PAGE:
Synthetic Marijuana Mimics Preeclampsia and Eclampsia in Pregnancy

May 7, 2013

New Orleans, LA -- Use of the synthetic marijuana “Spice Gold” can mimic the symptoms of eclampsia and preeclampsia in pregnancy, according to a retrospective case study presented today at the Annual Clinical Meeting of The American College of Obstetricians and Gynecologists.

In research conducted at Kern Medical Center in Bakersfield, CA, a woman who reported she was approximately 35 weeks pregnant came to the labor and delivery floor agitated and had a seizure. She had not previously received prenatal care and had high blood pressure, protein in her urine, and was treated for eclampsia, a serious condition that can cause death. The only cure for eclampsia is delivery of the fetus.

Cindy S. Lee, DO, MPH, who conducted the research with Sally Nalesnik, MD, as her advisor, said that after the patient was initially resuscitated, an emergency cesarean delivery was performed for fetal distress. Doctors delivered a viable 28-week female baby who screened negative for drugs.

The day after surgery the patient was psychotic and required psychiatric intervention. “This was an interesting, yet confusing presentation,” said Dr. Lee. “We wanted to report it so in the future if something similar came up, it would be in the literature and physicians could refer to it.”

The patient’s lab results showed severely low potassium levels and a negative urine drug screen. An anonymous phone call informed the treating physicians that the patient regularly smoked Spice Gold. Spice Gold cannot be screened with a standard urine drug test.

Spice Gold can be legally and readily obtained in herbal shops and on the Internet. Its psychotropic effects are similar to marijuana. Because the production of Spice Gold is not regulated, its effects are unpredictable.

“This was not a pregnancy problem but a drug problem,” Dr. Lee said. “Eclampsia is cured with delivery of the baby, but she did not get better after delivery.”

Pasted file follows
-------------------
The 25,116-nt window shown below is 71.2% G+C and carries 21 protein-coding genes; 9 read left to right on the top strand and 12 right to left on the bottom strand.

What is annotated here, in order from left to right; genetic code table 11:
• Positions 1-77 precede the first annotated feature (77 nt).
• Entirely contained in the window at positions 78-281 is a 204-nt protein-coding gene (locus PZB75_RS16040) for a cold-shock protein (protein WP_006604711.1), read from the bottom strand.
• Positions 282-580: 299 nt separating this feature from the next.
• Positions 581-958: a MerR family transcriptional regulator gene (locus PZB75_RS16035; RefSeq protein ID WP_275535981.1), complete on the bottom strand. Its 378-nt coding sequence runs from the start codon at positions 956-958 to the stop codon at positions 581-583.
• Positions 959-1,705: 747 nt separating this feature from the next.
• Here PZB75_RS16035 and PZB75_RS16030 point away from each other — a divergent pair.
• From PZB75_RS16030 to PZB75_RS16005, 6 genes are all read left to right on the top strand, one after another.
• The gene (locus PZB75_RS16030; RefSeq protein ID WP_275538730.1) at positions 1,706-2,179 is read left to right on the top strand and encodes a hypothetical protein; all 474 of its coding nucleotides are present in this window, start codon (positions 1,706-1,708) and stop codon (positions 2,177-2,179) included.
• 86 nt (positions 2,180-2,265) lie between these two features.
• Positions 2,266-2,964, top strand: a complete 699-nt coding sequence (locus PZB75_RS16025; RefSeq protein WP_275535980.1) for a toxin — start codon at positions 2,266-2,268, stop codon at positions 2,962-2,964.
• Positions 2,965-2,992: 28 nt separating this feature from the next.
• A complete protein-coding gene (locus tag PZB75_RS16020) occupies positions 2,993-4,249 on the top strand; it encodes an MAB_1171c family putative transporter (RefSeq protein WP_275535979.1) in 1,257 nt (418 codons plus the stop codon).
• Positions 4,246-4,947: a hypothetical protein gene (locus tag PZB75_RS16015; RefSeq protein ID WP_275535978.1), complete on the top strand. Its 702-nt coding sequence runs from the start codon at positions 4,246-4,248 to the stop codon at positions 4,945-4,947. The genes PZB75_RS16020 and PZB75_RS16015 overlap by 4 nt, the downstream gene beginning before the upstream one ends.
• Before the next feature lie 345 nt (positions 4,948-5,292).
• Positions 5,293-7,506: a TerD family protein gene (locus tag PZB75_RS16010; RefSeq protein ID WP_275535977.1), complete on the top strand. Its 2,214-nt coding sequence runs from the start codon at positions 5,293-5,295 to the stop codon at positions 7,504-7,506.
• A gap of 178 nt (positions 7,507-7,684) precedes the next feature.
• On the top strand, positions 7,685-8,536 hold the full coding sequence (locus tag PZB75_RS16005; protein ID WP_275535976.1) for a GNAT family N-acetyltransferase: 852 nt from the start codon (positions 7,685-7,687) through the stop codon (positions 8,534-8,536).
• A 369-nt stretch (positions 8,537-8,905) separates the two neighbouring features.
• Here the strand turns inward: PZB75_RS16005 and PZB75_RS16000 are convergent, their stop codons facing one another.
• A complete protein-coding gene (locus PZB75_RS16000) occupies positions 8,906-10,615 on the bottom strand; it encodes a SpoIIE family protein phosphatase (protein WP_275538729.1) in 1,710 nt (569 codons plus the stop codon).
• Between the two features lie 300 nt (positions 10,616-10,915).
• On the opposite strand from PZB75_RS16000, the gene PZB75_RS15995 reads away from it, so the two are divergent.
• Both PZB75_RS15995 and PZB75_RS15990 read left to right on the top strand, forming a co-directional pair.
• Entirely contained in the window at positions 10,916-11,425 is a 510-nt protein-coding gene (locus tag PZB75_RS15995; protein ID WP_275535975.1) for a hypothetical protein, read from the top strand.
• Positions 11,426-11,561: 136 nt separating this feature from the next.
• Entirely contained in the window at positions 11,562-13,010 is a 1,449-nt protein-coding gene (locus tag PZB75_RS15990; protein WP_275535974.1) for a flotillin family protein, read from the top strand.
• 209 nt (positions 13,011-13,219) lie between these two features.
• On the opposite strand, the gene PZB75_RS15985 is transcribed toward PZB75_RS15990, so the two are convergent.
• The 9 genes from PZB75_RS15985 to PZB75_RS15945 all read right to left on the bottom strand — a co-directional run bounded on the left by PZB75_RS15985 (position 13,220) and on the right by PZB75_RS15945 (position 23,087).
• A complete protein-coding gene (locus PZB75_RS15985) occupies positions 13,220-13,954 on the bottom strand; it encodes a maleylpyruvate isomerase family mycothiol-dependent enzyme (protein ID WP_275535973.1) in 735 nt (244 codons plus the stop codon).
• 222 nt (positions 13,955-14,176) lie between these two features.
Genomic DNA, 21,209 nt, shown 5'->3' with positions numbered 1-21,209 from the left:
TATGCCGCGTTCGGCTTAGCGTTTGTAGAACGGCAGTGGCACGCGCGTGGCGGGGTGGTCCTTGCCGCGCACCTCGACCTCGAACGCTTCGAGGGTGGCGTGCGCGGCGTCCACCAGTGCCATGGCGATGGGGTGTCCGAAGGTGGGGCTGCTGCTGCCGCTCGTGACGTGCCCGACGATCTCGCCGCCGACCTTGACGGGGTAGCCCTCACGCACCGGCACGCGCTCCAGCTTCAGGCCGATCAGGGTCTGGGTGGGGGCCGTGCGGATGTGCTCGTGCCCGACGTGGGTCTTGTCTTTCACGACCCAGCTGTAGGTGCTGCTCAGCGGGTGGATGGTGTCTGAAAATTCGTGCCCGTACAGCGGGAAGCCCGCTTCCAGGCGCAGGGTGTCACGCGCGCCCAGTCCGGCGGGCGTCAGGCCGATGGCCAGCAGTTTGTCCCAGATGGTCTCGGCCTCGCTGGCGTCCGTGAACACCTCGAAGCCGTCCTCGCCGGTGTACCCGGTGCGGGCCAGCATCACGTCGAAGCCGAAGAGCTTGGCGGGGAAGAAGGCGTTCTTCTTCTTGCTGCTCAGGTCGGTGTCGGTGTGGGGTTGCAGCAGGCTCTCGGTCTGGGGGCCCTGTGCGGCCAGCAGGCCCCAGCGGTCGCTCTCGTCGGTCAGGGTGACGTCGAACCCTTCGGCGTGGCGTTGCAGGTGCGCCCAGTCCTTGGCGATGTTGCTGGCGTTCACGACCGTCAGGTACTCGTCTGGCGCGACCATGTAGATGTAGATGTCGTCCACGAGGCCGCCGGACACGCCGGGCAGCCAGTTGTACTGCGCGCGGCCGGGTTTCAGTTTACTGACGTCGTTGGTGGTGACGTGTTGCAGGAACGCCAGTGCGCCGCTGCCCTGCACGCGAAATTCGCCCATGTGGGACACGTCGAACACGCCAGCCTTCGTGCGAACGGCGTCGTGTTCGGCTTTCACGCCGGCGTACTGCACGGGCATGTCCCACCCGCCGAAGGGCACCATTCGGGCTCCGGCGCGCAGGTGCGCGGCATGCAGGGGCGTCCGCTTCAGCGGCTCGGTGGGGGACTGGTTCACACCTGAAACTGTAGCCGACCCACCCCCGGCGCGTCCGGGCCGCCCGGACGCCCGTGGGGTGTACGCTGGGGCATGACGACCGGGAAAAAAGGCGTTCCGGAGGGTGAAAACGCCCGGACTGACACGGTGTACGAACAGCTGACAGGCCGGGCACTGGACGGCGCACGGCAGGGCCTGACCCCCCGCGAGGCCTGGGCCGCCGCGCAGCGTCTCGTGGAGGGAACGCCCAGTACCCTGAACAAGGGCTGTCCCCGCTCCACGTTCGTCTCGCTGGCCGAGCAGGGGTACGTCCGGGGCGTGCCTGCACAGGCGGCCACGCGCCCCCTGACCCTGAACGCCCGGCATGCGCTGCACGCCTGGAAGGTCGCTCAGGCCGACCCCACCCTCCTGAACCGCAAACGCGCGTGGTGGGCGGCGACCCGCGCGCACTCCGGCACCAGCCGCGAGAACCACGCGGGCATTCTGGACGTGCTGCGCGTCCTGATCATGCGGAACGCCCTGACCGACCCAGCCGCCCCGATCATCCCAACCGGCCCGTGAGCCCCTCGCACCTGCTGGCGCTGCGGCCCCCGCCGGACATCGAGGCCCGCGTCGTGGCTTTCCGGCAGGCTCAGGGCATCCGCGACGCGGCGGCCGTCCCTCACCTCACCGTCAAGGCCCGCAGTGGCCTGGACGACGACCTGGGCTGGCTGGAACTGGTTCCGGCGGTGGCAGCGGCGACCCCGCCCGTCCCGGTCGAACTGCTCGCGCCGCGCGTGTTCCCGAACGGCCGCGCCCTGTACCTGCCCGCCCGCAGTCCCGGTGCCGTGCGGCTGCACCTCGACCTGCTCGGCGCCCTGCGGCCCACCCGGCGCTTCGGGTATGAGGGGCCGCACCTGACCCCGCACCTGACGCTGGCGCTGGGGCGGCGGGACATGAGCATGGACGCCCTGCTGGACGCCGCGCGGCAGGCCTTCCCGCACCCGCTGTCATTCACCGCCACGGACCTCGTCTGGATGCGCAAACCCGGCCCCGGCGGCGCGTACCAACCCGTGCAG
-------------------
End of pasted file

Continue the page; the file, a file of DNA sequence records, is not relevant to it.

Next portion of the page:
According to Dr. Lee, it is important for ob-gyns to realize that emerging drugs represent growing challenges to practitioners and must be considered in differential diagnoses. “I’ve been surprised when people tell me what they’re on. If a patient tells me she’s on x, y, or z I’ll believe it. If she tells me she’s not on x, y, or z then I know that may not be true."

*Tuesday Poster #55: Spice Gold, a New Drug, a New Obstetric Phenomenon

The American College of Obstetricians and Gynecologists (The College), a 501(c)(3) organization, is the nation’s leading group of physicians providing health care for women. As a private, voluntary, nonprofit membership organization of approximately 57,000 members, The College strongly advocates for quality health care for women, maintains the highest standards of clinical practice and continuing education of its members, promotes patient education, and increases awareness among its members and the public of the changing issues facing women’s health care. The American Congress of Obstetricians and Gynecologists (ACOG), a 501(c)(6) organization, is its companion organization.


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